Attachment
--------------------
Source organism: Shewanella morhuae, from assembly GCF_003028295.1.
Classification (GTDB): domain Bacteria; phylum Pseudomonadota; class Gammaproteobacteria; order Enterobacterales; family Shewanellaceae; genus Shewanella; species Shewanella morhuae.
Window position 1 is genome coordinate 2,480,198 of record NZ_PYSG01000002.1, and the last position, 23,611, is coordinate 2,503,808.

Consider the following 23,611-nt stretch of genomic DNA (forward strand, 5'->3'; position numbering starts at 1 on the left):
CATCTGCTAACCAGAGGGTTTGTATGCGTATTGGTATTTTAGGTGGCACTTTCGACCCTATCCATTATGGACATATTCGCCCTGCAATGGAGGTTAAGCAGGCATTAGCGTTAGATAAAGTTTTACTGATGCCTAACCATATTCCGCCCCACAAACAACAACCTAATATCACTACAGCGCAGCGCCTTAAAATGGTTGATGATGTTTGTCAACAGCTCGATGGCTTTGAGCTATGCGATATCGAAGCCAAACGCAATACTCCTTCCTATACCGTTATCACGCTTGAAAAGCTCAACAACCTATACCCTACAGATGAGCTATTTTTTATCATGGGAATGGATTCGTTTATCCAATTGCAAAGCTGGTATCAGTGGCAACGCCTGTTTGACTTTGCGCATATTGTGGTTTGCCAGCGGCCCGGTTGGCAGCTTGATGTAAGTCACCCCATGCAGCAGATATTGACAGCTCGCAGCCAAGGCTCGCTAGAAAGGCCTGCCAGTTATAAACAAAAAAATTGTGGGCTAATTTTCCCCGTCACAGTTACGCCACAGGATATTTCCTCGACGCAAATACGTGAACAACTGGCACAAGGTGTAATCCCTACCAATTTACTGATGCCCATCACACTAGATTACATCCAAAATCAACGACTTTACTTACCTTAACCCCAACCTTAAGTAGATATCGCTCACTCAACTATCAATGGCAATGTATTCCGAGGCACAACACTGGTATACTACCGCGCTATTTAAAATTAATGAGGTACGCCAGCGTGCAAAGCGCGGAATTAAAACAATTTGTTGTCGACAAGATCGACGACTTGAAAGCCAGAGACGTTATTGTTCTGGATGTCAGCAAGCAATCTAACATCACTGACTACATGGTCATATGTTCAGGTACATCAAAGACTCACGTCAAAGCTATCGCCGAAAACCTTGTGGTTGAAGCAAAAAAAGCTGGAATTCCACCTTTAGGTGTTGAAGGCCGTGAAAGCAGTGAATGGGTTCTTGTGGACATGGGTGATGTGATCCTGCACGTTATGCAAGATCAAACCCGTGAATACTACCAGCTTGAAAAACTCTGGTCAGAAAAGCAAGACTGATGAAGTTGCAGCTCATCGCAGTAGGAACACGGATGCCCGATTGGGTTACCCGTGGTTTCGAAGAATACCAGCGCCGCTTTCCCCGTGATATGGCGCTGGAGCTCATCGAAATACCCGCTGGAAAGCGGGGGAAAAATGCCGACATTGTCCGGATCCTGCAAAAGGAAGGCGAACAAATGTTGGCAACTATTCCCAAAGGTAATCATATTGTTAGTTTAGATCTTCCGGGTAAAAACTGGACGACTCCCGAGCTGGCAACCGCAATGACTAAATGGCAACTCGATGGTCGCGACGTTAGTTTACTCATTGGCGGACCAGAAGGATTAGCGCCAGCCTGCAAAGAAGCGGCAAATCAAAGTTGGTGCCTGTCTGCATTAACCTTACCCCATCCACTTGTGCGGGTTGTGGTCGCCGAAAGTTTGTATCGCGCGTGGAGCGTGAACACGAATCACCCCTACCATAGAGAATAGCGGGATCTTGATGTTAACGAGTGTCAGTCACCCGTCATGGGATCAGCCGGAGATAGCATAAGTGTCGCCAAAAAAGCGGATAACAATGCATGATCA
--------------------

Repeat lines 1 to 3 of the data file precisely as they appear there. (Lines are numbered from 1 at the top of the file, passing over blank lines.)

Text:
Source organism: Shewanella morhuae, from assembly GCF_003028295.1.
Classification (GTDB): domain Bacteria; phylum Pseudomonadota; class Gammaproteobacteria; order Enterobacterales; family Shewanellaceae; genus Shewanella; species Shewanella morhuae.
Window position 1 is genome coordinate 2,480,198 of record NZ_PYSG01000002.1, and the last position, 23,611, is coordinate 2,503,808.